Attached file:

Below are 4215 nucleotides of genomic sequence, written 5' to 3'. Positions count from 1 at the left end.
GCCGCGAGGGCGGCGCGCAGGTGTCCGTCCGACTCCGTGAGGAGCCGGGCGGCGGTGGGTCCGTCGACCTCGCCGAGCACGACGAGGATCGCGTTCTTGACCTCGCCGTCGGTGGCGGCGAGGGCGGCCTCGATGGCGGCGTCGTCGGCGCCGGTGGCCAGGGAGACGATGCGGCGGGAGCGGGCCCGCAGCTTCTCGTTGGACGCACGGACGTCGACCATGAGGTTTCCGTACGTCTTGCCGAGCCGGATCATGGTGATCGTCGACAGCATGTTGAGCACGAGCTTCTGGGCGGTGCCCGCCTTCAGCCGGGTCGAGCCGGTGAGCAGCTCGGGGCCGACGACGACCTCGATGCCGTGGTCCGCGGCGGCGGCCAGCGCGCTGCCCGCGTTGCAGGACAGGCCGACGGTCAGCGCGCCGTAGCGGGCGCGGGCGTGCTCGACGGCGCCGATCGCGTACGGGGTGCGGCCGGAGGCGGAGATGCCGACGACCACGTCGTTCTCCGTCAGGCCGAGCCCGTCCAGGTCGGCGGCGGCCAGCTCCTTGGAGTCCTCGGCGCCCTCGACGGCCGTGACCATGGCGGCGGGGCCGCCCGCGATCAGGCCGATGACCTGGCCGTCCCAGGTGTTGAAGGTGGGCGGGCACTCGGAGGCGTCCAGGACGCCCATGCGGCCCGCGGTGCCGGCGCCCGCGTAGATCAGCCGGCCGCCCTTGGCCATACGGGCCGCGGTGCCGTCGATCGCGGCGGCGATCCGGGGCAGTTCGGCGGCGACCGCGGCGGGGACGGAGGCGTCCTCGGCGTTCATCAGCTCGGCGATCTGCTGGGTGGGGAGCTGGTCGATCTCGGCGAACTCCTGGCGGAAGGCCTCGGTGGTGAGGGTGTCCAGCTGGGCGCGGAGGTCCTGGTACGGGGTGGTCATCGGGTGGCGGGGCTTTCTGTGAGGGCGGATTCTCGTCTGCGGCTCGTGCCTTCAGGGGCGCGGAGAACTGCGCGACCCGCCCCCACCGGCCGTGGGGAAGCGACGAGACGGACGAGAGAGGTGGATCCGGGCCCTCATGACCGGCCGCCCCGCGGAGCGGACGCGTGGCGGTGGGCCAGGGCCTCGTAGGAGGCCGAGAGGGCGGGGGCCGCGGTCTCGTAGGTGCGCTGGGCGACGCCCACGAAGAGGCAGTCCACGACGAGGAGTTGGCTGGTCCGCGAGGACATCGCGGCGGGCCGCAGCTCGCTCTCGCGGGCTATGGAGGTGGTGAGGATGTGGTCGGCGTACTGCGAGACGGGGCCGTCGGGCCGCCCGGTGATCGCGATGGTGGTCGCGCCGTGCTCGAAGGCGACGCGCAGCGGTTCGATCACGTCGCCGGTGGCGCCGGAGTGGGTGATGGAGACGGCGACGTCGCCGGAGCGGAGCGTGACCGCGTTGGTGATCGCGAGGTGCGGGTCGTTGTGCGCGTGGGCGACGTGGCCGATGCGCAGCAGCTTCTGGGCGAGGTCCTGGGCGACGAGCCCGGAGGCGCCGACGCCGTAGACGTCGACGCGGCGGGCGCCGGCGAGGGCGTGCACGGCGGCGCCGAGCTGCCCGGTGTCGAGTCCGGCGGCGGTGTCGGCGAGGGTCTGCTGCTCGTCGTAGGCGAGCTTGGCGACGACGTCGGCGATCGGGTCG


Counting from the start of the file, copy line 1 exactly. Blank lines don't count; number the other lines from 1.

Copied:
Below are 4215 nucleotides of genomic sequence, written 5' to 3'. Positions count from 1 at the left end.